Now, the subject of whether this victory was rightfully earned has been a source of debate. Kasparov puts that to bed in a chapter near the book’s end: “After twenty years of soul-searching, revelations, and analysis,” he writes, his answer to the question of Deep Blue cheating is a firm “no.” This “no” makes the book’s conclusion all the more important. In Deep Thinking’s final two chapters, Kasparov broadens his theme and his focus on the past and looks toward the future — as any great chess player must, of course, do. He starts off with some bold statements. “Do not confuse nostalgia with the loss of our humanity,” he says apropos of tech journalist Cory Doctorow’s famous essay “My Blog, My Outboard Brain.” Technology, Kasparov argues, has liberated us to the point that those living in developed societies enjoy previously unimaginable amounts of spare time — and it is on the cusp of providing humanity with massive assists in cognitive ability to use that time. He explains this through the lens of the now almost-universal acceptance of analytical engines in chess around the world: not as opponents but as tools for human to become better and stronger players. A lesson, he clearly believes, that is adaptable to many other fields of human achievement. Provided, of course, that we can set aside our existential anxieties about AI and embrace the huge potential they can offer.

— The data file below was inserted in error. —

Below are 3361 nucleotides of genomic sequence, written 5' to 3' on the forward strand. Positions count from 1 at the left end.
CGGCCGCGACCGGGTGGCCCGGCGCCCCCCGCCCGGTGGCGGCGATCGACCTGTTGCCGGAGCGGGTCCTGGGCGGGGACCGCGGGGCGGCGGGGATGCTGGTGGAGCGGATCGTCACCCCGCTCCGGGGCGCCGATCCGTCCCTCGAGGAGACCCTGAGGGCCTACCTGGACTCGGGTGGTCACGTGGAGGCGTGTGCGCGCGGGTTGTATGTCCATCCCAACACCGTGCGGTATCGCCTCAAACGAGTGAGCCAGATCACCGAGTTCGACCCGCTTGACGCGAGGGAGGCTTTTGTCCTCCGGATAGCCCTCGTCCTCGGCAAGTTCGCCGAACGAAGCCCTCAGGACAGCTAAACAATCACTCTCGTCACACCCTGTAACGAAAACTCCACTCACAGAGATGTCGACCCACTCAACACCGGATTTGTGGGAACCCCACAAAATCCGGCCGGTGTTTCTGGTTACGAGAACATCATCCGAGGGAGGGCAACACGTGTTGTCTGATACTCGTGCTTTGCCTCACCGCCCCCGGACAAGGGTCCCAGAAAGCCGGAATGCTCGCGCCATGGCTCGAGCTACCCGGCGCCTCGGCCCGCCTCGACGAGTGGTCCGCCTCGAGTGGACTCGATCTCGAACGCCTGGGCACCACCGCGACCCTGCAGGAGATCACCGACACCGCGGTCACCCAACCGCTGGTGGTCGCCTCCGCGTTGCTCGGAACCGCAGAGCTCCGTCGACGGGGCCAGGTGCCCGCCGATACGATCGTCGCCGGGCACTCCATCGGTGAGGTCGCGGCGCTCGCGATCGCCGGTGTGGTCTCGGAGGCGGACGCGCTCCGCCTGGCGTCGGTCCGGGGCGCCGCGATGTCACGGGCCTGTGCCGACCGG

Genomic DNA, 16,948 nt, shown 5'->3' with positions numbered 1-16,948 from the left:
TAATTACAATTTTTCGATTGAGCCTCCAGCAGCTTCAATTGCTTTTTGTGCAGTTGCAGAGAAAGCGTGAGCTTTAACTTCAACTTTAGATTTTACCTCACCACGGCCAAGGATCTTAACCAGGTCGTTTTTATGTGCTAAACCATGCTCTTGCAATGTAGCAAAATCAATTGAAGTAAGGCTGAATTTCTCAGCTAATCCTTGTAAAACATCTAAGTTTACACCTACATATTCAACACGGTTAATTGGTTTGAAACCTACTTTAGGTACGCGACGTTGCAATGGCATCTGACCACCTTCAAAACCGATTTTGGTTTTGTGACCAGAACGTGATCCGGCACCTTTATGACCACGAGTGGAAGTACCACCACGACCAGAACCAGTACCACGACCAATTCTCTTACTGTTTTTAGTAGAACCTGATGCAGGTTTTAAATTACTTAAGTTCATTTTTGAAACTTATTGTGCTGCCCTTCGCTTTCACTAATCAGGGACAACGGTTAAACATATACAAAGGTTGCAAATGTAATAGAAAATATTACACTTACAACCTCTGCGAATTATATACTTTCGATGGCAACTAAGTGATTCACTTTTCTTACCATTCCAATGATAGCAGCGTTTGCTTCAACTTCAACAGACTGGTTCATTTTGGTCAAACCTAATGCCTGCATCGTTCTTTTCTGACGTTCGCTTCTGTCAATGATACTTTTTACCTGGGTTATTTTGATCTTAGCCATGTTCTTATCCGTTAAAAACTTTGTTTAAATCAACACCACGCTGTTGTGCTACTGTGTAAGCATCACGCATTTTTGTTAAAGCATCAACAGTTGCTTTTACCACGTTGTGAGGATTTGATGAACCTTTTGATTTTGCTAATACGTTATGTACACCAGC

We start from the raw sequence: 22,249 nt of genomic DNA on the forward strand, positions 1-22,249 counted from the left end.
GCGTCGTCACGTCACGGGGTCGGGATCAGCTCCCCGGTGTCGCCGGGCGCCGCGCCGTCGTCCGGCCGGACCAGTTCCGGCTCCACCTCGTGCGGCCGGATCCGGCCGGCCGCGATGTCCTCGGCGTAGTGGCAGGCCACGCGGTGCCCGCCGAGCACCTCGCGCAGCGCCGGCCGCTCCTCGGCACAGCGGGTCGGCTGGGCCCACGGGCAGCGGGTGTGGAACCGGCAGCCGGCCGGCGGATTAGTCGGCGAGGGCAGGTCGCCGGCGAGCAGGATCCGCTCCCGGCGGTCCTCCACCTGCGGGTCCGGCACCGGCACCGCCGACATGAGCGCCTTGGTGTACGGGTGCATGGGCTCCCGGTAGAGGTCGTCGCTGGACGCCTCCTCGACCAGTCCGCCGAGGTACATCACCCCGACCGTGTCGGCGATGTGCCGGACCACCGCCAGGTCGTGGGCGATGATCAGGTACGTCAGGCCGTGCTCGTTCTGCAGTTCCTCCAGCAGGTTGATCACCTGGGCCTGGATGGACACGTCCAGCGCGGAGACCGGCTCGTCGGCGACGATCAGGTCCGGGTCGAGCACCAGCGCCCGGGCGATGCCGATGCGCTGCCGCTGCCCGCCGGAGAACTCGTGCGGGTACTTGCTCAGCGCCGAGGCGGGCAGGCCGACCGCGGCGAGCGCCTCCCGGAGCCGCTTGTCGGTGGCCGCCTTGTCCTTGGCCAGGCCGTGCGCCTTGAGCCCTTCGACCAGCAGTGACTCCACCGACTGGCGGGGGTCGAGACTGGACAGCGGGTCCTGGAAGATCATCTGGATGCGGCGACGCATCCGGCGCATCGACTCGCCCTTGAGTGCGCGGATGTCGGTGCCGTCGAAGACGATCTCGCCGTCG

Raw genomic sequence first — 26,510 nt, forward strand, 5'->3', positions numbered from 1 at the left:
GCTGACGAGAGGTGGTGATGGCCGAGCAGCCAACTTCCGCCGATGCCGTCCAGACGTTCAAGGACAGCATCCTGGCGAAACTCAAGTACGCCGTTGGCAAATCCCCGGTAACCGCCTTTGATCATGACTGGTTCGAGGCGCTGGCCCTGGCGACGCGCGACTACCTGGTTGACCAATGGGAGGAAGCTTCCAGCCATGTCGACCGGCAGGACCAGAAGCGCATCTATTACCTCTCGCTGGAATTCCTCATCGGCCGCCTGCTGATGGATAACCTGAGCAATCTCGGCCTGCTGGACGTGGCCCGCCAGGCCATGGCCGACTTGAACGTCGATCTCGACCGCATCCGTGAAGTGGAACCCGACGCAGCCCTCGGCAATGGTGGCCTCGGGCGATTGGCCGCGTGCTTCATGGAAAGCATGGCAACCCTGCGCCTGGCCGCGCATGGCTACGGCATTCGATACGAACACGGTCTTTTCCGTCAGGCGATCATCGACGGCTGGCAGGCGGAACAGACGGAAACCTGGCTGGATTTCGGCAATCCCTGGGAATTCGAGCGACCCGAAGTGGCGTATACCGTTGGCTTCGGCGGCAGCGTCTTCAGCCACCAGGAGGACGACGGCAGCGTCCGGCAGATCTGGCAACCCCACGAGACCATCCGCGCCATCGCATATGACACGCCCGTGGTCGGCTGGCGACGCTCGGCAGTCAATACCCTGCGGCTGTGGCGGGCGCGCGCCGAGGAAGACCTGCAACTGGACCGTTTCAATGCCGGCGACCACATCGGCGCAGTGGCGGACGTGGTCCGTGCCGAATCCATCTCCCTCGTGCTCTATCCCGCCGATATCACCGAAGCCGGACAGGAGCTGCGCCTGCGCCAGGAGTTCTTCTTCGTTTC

He ends with an evocation of that potential as stirring as it is clear-eyed:
“This is not a choice between utopia and dystopia. It is not a matter of us versus anything else. We will need every bit of our ambition in order to stay ahead of our technology. We are fantastic at teaching our machines how to do our tasks, and we will only get better at it . . . We need new frontiers and the will to explore them. Our technology excels at removing difficulty and uncertainty from our lives, and so we must seek out ever more difficult and uncertain challenges.”
Whatever risks and social changes AI brings about in the next decades, it’s fortunate that we will have at least one futurist who is neither a digital-addled Pollyanna or a gloomy Luddite. And who knows? Perhaps Mr. Kasparov will get the rematch he’s been hoping for.